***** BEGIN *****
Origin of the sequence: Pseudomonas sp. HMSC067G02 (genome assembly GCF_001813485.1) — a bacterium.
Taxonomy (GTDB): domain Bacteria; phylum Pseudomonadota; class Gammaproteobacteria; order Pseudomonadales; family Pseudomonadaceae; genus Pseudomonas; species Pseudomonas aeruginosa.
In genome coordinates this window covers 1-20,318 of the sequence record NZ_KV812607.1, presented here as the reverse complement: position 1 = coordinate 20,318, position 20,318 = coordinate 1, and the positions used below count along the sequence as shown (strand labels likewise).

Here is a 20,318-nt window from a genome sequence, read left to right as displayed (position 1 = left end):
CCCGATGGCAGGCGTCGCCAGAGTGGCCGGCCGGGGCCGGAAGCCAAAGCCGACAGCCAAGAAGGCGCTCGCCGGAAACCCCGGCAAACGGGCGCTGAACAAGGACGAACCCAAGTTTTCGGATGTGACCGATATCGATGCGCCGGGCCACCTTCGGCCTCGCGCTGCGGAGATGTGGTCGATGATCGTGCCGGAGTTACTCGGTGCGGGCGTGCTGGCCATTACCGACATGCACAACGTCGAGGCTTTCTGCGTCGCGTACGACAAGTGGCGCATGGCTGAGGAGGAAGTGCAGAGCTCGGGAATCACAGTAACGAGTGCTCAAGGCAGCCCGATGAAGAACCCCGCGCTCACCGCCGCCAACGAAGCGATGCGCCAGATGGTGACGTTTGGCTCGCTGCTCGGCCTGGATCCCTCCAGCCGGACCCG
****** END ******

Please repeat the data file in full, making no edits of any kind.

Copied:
Origin of the sequence: Pseudomonas sp. HMSC067G02 (genome assembly GCF_001813485.1) — a bacterium.
Taxonomy (GTDB): domain Bacteria; phylum Pseudomonadota; class Gammaproteobacteria; order Pseudomonadales; family Pseudomonadaceae; genus Pseudomonas; species Pseudomonas aeruginosa.
In genome coordinates this window covers 1-20,318 of the sequence record NZ_KV812607.1, presented here as the reverse complement: position 1 = coordinate 20,318, position 20,318 = coordinate 1, and the positions used below count along the sequence as shown (strand labels likewise).

Here is a 20,318-nt window from a genome sequence, read left to right as displayed (position 1 = left end):
CCCGATGGCAGGCGTCGCCAGAGTGGCCGGCCGGGGCCGGAAGCCAAAGCCGACAGCCAAGAAGGCGCTCGCCGGAAACCCCGGCAAACGGGCGCTGAACAAGGACGAACCCAAGTTTTCGGATGTGACCGATATCGATGCGCCGGGCCACCTTCGGCCTCGCGCTGCGGAGATGTGGTCGATGATCGTGCCGGAGTTACTCGGTGCGGGCGTGCTGGCCATTACCGACATGCACAACGTCGAGGCTTTCTGCGTCGCGTACGACAAGTGGCGCATGGCTGAGGAGGAAGTGCAGAGCTCGGGAATCACAGTAACGAGTGCTCAAGGCAGCCCGATGAAGAACCCCGCGCTCACCGCCGCCAACGAAGCGATGCGCCAGATGGTGACGTTTGGCTCGCTGCTCGGCCTGGATCCCTCCAGCCGGACCCG